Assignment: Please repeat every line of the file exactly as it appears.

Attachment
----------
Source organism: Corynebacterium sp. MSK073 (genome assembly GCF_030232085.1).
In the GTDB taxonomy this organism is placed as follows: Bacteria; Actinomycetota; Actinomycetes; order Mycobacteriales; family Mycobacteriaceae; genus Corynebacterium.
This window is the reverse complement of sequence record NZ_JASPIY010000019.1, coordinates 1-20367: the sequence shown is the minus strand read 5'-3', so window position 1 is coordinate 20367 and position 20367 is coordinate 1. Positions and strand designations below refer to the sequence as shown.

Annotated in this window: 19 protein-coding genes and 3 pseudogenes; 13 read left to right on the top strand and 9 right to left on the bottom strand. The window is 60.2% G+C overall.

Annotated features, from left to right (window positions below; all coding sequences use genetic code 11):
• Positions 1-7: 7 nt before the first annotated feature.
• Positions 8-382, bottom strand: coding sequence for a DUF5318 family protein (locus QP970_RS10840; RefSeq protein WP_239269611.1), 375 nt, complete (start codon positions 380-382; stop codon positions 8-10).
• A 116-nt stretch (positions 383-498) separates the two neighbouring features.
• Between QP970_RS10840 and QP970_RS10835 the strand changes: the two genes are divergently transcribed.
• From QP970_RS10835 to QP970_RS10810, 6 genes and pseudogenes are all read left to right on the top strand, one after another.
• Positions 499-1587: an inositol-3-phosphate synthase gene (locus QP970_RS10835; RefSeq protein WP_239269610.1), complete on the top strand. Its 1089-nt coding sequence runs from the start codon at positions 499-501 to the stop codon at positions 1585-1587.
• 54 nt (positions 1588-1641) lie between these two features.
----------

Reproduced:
Source organism: Corynebacterium sp. MSK073 (genome assembly GCF_030232085.1).
In the GTDB taxonomy this organism is placed as follows: Bacteria; Actinomycetota; Actinomycetes; order Mycobacteriales; family Mycobacteriaceae; genus Corynebacterium.
This window is the reverse complement of sequence record NZ_JASPIY010000019.1, coordinates 1-20367: the sequence shown is the minus strand read 5'-3', so window position 1 is coordinate 20367 and position 20367 is coordinate 1. Positions and strand designations below refer to the sequence as shown.

Annotated in this window: 19 protein-coding genes and 3 pseudogenes; 13 read left to right on the top strand and 9 right to left on the bottom strand. The window is 60.2% G+C overall.

Annotated features, from left to right (window positions below; all coding sequences use genetic code 11):
• Positions 1-7: 7 nt before the first annotated feature.
• Positions 8-382, bottom strand: coding sequence for a DUF5318 family protein (locus QP970_RS10840; RefSeq protein WP_239269611.1), 375 nt, complete (start codon positions 380-382; stop codon positions 8-10).
• A 116-nt stretch (positions 383-498) separates the two neighbouring features.
• Between QP970_RS10840 and QP970_RS10835 the strand changes: the two genes are divergently transcribed.
• From QP970_RS10835 to QP970_RS10810, 6 genes and pseudogenes are all read left to right on the top strand, one after another.
• Positions 499-1587: an inositol-3-phosphate synthase gene (locus QP970_RS10835; RefSeq protein WP_239269610.1), complete on the top strand. Its 1089-nt coding sequence runs from the start codon at positions 499-501 to the stop codon at positions 1585-1587.
• 54 nt (positions 1588-1641) lie between these two features.